|Photo by T. Charles Erickson|
This is surprising news, and, if true, would constitute a very welcome reversal of fortune for Disney. Over the past half-decade, the theatrical arm of the entertainment Goliath has seen its reputation as a hit-maker — fostered by the tremendous successes of Beauty and the Beast and The Lion King — unravel under the weight of critical and commercial failures like The Little Mermaid and Tarzan. A new hit would do much to revive the company's image.
The New York Times reports that executives from both Jujamcyn Theaters and the Nederlander Organization have approached Disney about bringing the new musical to one of their Broadway houses.
Although Disney still plans to "release the title for licensing," executives are open to the idea of a Broadway engagement. Although no official announcement has been made, the New York Post speculates that the production may open in April 2012 at the Nederlander Theatre.
Who will star in the show, should it come to New York, may be a tricky point. Jeremy Jordan tops the bill at the Paper Mill, but the busy actor is also contracted to star in the new Broadway musical Bonnie & Clyde, which, funnily enough, is also directed by Newsies director Jeff Calhoun. (I guess if Calhoun stole away Jordan from Calhoun, then Calhoun wouldn't be too sore about it.)
|photo by Joan Marcus|
The Submission, the world premiere comedy by Jeff Talbott, the first winner of the Laurents-Hatcher Award (endowed by the late Arthur Laurents), opened on Sept. 27 in an MCC Theater production at the Lucille Lortel Off-Broadway. The satiric, biting tale of contemporary mores in today's theatre world concerns a playwright who misrepresents his identity (he's white, male and gay, and pretends to be black and female) in order to get a juicy production oppportunity for his play about black folks living in the projects.
AP gave the work a rave, saying, "It is both uncomfortable and impossible to not watch. Discussions are certain to be sparked after the curtain has fallen, on the way out of the theatre." Beyond that, the reception was mixed. Not in the way that some reviewers liked it and some didn't it; rather, it seemed every critic found things both to praise and criticize in the piece. Most agreed the production was slick and professional, and the cast (including Jonathan Groff and Rutina Wesley) attractive and engaging. The word "enjoyable" and "watchable" came up a lot. But reviews found problems with the credibility of the story and depth of the characters. The Times called it "too theatrical for its own good. An artificial sheen gleams from its craftsmanship and its sometimes strained cleverness."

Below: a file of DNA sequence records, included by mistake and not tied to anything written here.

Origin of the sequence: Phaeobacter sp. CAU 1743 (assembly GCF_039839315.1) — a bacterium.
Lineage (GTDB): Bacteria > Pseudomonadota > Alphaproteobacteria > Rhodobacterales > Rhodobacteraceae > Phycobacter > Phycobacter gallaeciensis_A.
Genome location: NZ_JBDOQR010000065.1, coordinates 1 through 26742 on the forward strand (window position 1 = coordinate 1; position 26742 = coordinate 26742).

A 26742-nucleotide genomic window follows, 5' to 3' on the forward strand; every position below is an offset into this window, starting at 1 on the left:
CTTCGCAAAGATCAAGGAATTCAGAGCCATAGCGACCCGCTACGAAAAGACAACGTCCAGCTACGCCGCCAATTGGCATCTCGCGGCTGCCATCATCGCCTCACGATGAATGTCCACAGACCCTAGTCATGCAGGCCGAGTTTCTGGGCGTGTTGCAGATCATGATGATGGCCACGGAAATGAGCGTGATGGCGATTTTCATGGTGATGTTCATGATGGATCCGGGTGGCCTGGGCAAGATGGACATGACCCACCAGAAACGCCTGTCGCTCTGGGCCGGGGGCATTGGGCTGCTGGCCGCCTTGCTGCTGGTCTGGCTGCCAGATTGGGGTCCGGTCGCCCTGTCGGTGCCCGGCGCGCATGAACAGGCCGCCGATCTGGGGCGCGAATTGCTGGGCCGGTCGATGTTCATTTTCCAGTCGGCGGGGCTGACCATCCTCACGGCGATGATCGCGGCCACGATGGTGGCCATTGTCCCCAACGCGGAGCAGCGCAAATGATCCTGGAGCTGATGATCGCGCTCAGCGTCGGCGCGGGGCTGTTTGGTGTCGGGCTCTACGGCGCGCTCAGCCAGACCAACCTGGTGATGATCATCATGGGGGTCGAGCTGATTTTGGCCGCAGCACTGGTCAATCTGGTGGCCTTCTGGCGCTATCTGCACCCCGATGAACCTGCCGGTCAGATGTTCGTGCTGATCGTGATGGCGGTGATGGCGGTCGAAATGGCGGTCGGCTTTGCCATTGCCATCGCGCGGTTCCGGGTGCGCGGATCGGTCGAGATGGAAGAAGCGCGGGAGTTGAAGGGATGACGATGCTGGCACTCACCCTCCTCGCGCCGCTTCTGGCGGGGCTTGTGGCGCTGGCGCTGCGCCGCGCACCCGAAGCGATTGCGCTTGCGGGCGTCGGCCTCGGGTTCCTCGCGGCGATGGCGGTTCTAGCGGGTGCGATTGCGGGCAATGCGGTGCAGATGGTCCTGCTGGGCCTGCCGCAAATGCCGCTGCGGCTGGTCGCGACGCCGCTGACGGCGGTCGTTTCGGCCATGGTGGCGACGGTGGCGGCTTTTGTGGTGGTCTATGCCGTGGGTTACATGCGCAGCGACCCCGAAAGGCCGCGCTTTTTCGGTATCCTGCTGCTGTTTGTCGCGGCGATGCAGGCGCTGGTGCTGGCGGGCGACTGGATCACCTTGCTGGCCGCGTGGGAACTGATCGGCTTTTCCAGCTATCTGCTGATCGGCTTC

Elsewhere Off-Broadway, Silence! The Musical, which was the surprise hit of the summer, will play an open-ended run at the 9th Space Theater at P.S. 122.
The production, which played its final performance at Off-Broadway's Theater 80 Sept. 24, will begin performances at its new venue Oct. 25. Directed and choreographed by Christopher Gattelli, the cast will be headed by Jenn Harris, who starred in the recent Off-Broadway run. Broadway favorite Brent Barrett, the biggest name in the premiere outing, will not continue with Silence!; his role is being recast. (He's playing Ben in Follies for Chicago Shakespeare Theater at the moment.)
|photo by Joseph Marzullo/WENN|
From the legal world, we learn that an arbitration hearing between fired Spider-Man Turn Off the Dark director Julie Taymor and the Broadway show's producers will begin the week of Oct. 3. Taymor, who had been working on the spectacle for almost a decade, claims she is owed $500,000 in unpaid royalties for her work. The claim was filed by Taymor's union, the Stage Directors and Choreographers Society (SDC), in June. The union says Taymor has not been paid royalties for the run of the show; performances began in November 2010 at Foxwoods Theatre. She received a $125,000 fee five years ago, it was reported.
The New York Times reported that the producers will claim that Taymor was in breach of contract. The arbitration process is expected to last into the fall.
I knew this was why actors had started writing plays!